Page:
If you don't mind using a little VBScript you can use something like this:
' Use MSSTDFMT to mimic VB's Format() function. Provides more flexibility in
' formatting dates than the VBScript FormatDateTime() function.
On Error Resume Next
set fmt = WScript.CreateObject("MSSTDFMT.StdDataFormat")
set rs = WScript.CreateObject("ADODB.Recordset")
rs.Fields.Append "fldExpression", 12 ' adVariant
fmt.Format = WScript.Arguments(0)
rs("fldExpression").DataFormat = fmt
rs("fldExpression").Value = Now()
set fmt = nothing
set rs = nothing
I put this in a file called formatDate.vbs. You can then call from the command line, passing in the format you want:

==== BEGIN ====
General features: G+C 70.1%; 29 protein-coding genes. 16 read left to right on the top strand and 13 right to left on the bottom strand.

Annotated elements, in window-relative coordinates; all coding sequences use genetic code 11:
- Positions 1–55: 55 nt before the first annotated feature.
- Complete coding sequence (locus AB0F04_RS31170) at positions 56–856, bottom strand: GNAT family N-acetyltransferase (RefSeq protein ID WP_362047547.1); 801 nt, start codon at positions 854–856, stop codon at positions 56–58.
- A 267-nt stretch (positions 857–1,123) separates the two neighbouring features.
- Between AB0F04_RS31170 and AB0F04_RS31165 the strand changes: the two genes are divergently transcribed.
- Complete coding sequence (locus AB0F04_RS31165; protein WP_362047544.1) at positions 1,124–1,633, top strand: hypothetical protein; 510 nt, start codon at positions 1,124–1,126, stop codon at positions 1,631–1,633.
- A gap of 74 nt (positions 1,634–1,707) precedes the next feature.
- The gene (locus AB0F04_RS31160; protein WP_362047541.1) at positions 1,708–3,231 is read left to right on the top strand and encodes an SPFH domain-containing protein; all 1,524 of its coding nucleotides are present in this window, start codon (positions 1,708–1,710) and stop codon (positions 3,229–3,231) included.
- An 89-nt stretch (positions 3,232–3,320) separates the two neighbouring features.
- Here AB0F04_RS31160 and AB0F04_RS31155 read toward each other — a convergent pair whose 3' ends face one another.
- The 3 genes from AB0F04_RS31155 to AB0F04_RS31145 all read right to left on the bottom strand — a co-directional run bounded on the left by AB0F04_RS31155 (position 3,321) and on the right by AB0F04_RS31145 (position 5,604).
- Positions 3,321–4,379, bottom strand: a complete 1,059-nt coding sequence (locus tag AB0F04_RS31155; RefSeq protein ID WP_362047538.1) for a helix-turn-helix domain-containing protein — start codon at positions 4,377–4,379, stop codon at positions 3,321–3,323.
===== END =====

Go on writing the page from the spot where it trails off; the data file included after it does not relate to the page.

C:>cscript //nologo formatDate.vbs "mm-dd-yyyy"
C:>cscript //nologo formatDate.vbs "dd-mm-yyyy"
C:>cscript //nologo formatDate.vbs "dd-MMM-yy"
C:>cscript //nologo formatDate.vbs "mm/dd/yyyy hh:mm"
C:>cscript //nologo formatDate.vbs "dddddd ttttt"
Friday, April 03, 2009 6:48:57 AM
C:>cscript //nologo formatDate.vbs "General Date"
4/3/2009 6:49:53 AM
See Predefined Date/Time Formats and User-Defined Date/Time Formats in the MSDN for a complete list of formats you can use.
The MSSTDFMT object depends on the availability of MSSTDFMT.dll, which is installed by Visual Studio 6.0.
The MSSTDFMT.dll appears to be available on Windows XP and Windows 2003 servers; I checked a few machines that have never had MS Visual Studio installed and the DLL was present.